For Girish Lakhwani, the privilege of a career in academia is less a circuit and more of an electrical charge, as the Exciton Science Chief Investigator seeks to ‘pass it on’ to the next generation.
An Associate Professor within the University of Sydney’s School of Chemistry, Girish was determined to pursue his passions from a young age, studying in India and completing a PhD in the Netherlands before undertaking postdoctoral research roles in the USA and UK.
But it was the encouragement of engaged, motivated mentors that made all the difference in guiding his career trajectory.
Pay it forward
“It was always there, right from childhood – I always wanted to do something in science,” he said.
“You meet good people and some inspire you to carry on. You don’t have to close the loop but you have to make sure you pass it on.”
That dynamic is still a factor, with Girish crediting Exciton Science’s Director, Professor Paul Mulvaney of the University of Melbourne, with playing a key role in his transition to a senior position in an Australian Research Council Centre of Excellence.
“One thing I’ve found very useful, for personal growth, is the amount of faith Paul had in me right from the start,” he said.
“And a few other CIs as they got to know me. That has been valuable. It has given me confidence, it has allowed me to think, voice my opinions. Which, when you start as an ECR (early-career researcher), you are always skeptical – ‘can I say this or can’t I?’.
“But being part of the Centre and especially Paul, credit goes to him for creating that environment that allows you to speak your mind, that allows you to say things. And allows you to grow into leadership positions. Which is a steep curve.”
Encouraging the next generation of scientific excellence
Now it’s the turn of Girish, leader of the Molecular Photophysics (MP2) research group, to perform the role of mentor and motivator to the next generation of researchers.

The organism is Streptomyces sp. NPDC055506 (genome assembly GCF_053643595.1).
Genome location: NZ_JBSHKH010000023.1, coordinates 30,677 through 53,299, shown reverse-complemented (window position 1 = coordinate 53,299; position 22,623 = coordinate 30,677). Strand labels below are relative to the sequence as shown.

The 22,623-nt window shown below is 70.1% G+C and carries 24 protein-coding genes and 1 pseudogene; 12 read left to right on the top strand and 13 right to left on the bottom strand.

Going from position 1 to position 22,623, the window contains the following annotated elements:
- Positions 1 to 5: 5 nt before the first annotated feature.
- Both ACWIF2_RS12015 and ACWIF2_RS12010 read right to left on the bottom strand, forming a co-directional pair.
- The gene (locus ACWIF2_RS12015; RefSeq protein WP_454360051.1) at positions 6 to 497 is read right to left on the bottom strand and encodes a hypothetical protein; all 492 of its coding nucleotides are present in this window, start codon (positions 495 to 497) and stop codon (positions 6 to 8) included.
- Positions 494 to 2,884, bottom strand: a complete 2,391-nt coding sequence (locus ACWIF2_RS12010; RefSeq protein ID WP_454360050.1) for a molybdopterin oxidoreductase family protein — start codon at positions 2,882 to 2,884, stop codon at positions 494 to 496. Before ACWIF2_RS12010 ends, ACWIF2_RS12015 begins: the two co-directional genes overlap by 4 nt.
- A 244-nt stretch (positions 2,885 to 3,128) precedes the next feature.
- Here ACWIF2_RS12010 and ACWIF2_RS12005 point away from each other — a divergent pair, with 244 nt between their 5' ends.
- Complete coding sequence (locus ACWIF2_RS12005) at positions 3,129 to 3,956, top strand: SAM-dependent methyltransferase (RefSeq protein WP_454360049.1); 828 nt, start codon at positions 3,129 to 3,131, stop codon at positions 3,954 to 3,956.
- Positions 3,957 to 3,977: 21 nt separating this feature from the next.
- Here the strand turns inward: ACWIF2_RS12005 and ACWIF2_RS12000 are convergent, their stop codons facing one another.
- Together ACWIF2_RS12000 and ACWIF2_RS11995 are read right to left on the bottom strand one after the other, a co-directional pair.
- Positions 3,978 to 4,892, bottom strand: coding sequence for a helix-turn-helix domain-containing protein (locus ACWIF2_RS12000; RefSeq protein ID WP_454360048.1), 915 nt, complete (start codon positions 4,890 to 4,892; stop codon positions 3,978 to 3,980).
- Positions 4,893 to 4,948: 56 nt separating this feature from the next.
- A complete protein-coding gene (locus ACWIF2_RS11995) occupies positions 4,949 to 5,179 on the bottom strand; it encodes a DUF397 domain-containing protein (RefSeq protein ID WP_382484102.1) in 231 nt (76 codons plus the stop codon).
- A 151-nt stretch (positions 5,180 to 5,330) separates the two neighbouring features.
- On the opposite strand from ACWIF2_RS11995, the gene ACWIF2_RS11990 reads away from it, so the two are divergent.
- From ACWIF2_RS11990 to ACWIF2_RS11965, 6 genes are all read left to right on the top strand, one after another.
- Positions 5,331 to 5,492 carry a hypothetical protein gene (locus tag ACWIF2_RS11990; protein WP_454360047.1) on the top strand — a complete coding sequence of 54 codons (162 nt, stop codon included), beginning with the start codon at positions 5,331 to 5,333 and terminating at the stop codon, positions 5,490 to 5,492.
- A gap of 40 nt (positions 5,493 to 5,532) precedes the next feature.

“The most rewarding part is when an undergraduate student or a research group member comes and tells me that I taught or explained something to them that made it easier for them to grasp a concept,” he said.
“When you get a small thank you from a student it means a lot. Those are the rewards that stay with you.
"With maturity, now you enjoy … thinking about new ideas because you’ve done those experiments so many times. That position of privileged experience you should use to your advantage, towards creative design of experiments and developing new ways of thinking about results obtained."
According to Girish, membership of Exciton Science has transformed his capacity to network, identify new directions and achieve research impact.
“I know a lot of my colleagues who are not part of a Centre find it really hard to brainstorm ideas or form new linkages because Australia is so spread out,” he said.
“Before I was part of the Centre, that was one of the biggest challenges. Now I get to interact a lot more, and we have research with overlapping interests. I think we feed off each other. The Centre has given us long lasting relationships.
“Anything I’ve done in research in Australia, largely I would say is because of being part of the Centre. My labs have become high quality because of funding support I’ve received from the Centre and the School of Chemistry at the University of Sydney. Second is the number of links, networks, collaborations that the Centre has attracted is just enormous. People have approached me, it’s not just that I’ve reached out. It makes a huge difference.”
Making up for lost time
In recognition of his important contributions to date, Girish became one of the Centre’s Deputy Directors in 2020. And despite the obstacles posed by the coronavirus pandemic, he remains optimistic that Exciton Science is equipped to continue fulfilling and exceeding its objectives in the years ahead.
“Scientifically speaking I think we have been doing really well and we already have a great legacy in the making,” he said.
“I am sure we will keep that up because everyone is doing a great job. We have a great set of people, scientific, professional, student bodies. I think it’s a very good mix. So, we will go to even greater heights.
“The biggest challenge will be to overcome what COVID has cost. All of us have to think two steps ahead about what could happen and be prepared to make sure this has minimal impact. It will have an impact but we can perhaps mitigate by thinking proactively.”